The sequel 1493 details post Europeans landing, I haven't read it but I've heard it is great as well.

Ah, that sounds pretty interesting. I was thinking of asking for something about Native Americans, but thought that it was a bit much for one run.

#4 Posted by No0b0rAmA (1490 posts) -

America: A People's history is a really interesting and well written book that delves into the lives of the people who first settled in the US to modern day America.

#5 Edited by ArtisanBreads (3733 posts) -

@Aegon said:

@ArtisanBreads said:

1491 is good for this.

Not quite what you are talking about as far as Colombus, but it details the Native American cultures and civilizations before there were Europeans on their land. Part of the books theory suggests a huge percentage of their populations were devestated by diseases that were brought over and so we never saw the size of these groups or them in proper form because of the disarray caused by the deaths. Really interesting stuff. The cultures were quite advanced.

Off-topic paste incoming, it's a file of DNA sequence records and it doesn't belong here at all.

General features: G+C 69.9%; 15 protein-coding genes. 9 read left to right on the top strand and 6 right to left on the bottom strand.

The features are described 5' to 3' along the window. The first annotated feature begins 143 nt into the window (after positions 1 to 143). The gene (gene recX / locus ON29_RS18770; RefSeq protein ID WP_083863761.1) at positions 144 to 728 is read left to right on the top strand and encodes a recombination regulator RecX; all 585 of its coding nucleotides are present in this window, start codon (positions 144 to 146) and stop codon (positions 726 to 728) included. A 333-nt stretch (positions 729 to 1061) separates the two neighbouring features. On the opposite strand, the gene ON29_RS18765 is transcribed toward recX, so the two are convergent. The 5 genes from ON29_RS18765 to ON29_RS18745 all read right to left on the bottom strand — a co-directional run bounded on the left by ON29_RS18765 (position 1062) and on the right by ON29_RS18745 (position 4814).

The sequel 1493 details post Europeans landing, I haven't read it but I've heard it is great as well.

Ah, that sounds pretty interesting. I was thinking of asking for something about Native Americans, but thought that it was a bit much for one run.

Yeah... it's quite an interesting book though and it might be good to read that before you check out other sources.

http://www.amazon.com/1491-Revelations-Americas-Before-Columbus/dp/1400032059/ref=sr_1_1?ie=UTF8&qid=1359082524&sr=8-1&keywords=1491

Contrary to what so many Americans learn in school, the pre-Columbian Indians were not sparsely settled in a pristine wilderness; rather, there were huge numbers of Indians who actively molded and influenced the land around them. The astonishing Aztec capital of Tenochtitlan had running water and immaculately clean streets, and was larger than any contemporary European city. Mexican cultures created corn in a specialized breeding process that it has been called man’s first feat of genetic engineering. Indeed, Indians were not living lightly on the land but were landscaping and manipulating their world in ways that we are only now beginning to understand. Challenging and surprising, this a transformative new look at a rich and fascinating world we only thought we knew.